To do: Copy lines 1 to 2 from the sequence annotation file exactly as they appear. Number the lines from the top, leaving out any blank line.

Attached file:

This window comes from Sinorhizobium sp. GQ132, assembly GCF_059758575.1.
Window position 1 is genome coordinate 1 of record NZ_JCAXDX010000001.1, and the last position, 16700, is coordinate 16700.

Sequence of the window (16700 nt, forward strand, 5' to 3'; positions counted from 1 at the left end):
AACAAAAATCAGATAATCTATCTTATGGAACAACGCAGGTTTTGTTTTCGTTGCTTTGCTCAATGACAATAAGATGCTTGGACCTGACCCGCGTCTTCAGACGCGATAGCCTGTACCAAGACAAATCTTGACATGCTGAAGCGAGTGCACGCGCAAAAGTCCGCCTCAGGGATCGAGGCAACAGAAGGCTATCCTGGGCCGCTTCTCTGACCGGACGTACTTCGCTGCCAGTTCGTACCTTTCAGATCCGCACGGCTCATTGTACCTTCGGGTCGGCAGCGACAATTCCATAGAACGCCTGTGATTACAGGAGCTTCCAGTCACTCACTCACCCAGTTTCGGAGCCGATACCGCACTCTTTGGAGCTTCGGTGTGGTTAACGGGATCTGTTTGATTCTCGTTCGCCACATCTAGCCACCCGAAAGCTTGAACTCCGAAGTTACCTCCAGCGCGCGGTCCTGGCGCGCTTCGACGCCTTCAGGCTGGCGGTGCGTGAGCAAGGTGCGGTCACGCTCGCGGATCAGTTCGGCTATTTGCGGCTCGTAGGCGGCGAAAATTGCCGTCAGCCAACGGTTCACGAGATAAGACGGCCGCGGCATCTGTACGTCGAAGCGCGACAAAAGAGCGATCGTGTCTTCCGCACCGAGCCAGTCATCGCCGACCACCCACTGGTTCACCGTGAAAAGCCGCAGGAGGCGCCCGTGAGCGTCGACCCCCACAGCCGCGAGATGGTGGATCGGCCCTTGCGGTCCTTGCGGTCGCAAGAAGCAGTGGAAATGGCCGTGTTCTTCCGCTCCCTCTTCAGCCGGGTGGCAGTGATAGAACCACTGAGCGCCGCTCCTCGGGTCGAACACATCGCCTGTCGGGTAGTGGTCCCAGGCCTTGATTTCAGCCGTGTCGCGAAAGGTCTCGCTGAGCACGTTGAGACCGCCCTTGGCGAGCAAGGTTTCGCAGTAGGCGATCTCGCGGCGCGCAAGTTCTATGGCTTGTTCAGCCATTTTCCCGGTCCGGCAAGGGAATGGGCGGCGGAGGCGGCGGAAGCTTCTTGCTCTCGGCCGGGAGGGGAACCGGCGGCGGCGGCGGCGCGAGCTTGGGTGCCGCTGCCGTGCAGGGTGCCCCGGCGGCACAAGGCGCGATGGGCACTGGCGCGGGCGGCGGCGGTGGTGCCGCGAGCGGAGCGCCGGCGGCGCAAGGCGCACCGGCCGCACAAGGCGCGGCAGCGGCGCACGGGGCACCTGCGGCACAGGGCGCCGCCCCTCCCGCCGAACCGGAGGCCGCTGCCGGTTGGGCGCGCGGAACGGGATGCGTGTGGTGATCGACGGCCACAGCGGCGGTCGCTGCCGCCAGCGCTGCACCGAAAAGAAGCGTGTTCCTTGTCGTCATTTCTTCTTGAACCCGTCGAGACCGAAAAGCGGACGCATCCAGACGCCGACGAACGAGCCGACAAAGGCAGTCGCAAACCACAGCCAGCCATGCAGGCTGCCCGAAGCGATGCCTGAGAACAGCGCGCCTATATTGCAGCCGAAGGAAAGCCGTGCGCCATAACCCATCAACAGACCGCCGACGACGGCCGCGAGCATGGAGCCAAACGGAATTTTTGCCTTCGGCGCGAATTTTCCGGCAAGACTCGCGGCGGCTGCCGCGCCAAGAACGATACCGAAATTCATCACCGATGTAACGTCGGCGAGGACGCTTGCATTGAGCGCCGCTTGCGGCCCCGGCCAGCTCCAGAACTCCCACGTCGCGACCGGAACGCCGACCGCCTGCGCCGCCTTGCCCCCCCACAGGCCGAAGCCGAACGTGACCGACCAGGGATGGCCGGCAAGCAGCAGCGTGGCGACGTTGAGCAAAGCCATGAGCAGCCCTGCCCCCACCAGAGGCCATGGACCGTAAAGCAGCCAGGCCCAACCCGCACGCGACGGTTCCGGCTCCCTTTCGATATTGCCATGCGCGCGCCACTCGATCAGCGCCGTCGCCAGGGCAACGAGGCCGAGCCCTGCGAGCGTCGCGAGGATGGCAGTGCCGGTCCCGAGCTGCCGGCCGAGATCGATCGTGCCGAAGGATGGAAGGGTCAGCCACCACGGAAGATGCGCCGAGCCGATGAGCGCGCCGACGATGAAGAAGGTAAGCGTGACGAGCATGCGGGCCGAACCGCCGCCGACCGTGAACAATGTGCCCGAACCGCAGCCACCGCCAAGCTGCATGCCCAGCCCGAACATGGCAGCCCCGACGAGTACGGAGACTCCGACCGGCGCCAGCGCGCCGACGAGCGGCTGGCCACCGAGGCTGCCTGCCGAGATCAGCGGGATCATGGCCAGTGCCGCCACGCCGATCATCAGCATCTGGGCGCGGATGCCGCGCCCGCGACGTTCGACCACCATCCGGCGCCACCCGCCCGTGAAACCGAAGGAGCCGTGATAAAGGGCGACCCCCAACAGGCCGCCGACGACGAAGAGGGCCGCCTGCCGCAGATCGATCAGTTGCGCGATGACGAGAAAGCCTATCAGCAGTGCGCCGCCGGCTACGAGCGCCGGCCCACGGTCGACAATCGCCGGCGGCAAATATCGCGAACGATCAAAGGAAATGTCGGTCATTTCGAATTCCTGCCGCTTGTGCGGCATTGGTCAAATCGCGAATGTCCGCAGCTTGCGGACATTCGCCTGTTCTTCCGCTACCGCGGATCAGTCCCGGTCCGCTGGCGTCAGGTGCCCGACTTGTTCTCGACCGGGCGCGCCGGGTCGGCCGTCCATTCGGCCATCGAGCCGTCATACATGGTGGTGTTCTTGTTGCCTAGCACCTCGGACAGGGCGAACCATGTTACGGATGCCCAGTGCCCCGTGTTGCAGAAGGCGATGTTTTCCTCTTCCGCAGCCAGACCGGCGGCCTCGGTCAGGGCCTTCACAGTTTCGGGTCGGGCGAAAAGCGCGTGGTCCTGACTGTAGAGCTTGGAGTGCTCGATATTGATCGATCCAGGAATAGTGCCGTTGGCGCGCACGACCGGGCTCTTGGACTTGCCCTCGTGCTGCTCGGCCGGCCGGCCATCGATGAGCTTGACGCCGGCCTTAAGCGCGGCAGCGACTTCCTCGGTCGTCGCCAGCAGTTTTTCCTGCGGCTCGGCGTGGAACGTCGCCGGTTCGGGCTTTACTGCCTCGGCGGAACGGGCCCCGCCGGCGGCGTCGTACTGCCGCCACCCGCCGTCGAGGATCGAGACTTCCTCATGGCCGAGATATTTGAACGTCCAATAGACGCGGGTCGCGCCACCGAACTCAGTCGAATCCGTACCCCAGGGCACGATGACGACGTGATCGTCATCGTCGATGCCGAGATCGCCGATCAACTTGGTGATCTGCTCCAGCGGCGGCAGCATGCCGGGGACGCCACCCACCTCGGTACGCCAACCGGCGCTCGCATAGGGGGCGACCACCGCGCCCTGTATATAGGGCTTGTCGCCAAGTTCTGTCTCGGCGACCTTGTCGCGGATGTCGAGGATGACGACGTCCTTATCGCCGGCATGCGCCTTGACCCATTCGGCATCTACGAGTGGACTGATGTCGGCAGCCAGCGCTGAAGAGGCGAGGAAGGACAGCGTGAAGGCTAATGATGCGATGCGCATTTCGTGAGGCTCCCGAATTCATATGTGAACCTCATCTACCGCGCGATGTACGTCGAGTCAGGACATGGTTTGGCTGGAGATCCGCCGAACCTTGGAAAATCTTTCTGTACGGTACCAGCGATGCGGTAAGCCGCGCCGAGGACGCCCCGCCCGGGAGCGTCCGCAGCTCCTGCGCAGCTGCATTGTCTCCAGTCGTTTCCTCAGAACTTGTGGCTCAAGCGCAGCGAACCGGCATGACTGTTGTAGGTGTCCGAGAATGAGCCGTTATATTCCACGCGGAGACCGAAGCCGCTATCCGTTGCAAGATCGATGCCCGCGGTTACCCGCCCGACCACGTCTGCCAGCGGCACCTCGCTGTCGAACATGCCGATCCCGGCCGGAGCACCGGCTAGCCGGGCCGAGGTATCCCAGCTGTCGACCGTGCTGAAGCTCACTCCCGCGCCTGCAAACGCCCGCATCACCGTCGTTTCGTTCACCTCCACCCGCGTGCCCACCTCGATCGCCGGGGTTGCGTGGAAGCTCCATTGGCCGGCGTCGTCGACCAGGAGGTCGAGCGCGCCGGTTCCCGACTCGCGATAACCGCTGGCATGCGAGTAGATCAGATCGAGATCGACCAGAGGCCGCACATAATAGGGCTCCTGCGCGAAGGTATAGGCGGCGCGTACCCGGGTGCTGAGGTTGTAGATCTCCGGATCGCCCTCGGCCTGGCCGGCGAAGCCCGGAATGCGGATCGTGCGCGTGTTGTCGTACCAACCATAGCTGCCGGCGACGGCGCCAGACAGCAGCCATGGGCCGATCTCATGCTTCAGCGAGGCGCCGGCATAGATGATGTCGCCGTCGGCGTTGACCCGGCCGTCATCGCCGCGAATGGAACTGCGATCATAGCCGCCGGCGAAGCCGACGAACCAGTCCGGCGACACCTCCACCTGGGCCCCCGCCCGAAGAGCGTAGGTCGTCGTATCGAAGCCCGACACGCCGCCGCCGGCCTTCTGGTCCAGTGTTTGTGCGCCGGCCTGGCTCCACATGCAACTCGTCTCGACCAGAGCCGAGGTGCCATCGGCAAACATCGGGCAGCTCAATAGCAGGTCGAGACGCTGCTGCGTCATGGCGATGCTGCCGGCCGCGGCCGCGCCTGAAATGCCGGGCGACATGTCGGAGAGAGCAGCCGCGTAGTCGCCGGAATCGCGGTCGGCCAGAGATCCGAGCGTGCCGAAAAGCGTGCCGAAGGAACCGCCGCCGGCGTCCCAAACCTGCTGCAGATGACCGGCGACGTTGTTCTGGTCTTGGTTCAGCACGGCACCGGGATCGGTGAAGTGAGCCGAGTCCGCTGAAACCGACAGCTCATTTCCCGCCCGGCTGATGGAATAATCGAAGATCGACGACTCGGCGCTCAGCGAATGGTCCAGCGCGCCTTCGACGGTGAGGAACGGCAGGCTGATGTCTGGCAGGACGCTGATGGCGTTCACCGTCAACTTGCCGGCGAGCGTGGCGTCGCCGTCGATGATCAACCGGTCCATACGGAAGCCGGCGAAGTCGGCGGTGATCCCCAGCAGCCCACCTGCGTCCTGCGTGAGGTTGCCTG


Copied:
This window comes from Sinorhizobium sp. GQ132, assembly GCF_059758575.1.
Window position 1 is genome coordinate 1 of record NZ_JCAXDX010000001.1, and the last position, 16700, is coordinate 16700.